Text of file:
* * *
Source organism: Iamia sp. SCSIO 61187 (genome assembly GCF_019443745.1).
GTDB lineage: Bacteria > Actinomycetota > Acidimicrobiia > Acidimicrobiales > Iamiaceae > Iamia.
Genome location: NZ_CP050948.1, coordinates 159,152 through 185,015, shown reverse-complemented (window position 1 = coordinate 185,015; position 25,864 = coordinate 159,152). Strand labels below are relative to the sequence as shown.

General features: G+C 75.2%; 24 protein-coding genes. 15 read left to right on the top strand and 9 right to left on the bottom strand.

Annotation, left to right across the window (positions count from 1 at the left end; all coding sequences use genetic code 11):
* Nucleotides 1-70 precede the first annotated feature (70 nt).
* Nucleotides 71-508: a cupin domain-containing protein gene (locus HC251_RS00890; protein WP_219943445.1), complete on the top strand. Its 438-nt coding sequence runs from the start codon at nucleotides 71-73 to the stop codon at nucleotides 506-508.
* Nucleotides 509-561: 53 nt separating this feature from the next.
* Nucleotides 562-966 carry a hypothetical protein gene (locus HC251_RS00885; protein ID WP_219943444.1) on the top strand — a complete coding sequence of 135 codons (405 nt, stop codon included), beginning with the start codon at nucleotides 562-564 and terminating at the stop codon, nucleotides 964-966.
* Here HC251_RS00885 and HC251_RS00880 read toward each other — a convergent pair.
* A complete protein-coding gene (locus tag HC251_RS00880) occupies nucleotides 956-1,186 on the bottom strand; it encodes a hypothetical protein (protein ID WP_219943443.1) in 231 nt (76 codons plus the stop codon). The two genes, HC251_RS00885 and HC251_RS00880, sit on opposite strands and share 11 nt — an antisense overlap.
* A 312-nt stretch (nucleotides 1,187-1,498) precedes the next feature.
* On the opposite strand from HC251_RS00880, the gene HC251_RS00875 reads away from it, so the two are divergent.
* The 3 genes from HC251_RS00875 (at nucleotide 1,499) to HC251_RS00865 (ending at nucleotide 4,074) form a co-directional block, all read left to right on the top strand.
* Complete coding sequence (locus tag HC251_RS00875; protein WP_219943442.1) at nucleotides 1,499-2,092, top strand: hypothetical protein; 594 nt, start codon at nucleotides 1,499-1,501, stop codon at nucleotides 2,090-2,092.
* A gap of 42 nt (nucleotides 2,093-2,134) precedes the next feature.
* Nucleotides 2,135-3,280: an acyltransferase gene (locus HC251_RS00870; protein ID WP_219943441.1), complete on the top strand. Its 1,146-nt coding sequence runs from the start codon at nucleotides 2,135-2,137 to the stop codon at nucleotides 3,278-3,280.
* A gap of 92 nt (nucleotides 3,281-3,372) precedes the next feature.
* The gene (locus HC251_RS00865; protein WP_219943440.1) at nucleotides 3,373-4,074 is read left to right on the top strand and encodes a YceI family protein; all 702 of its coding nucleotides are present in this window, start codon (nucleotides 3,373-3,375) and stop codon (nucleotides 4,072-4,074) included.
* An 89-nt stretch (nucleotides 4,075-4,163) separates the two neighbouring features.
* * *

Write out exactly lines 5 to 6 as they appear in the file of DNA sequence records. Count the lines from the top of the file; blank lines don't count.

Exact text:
Annotation, left to right across the window (positions count from 1 at the left end; all coding sequences use genetic code 11):
* Nucleotides 1-70 precede the first annotated feature (70 nt).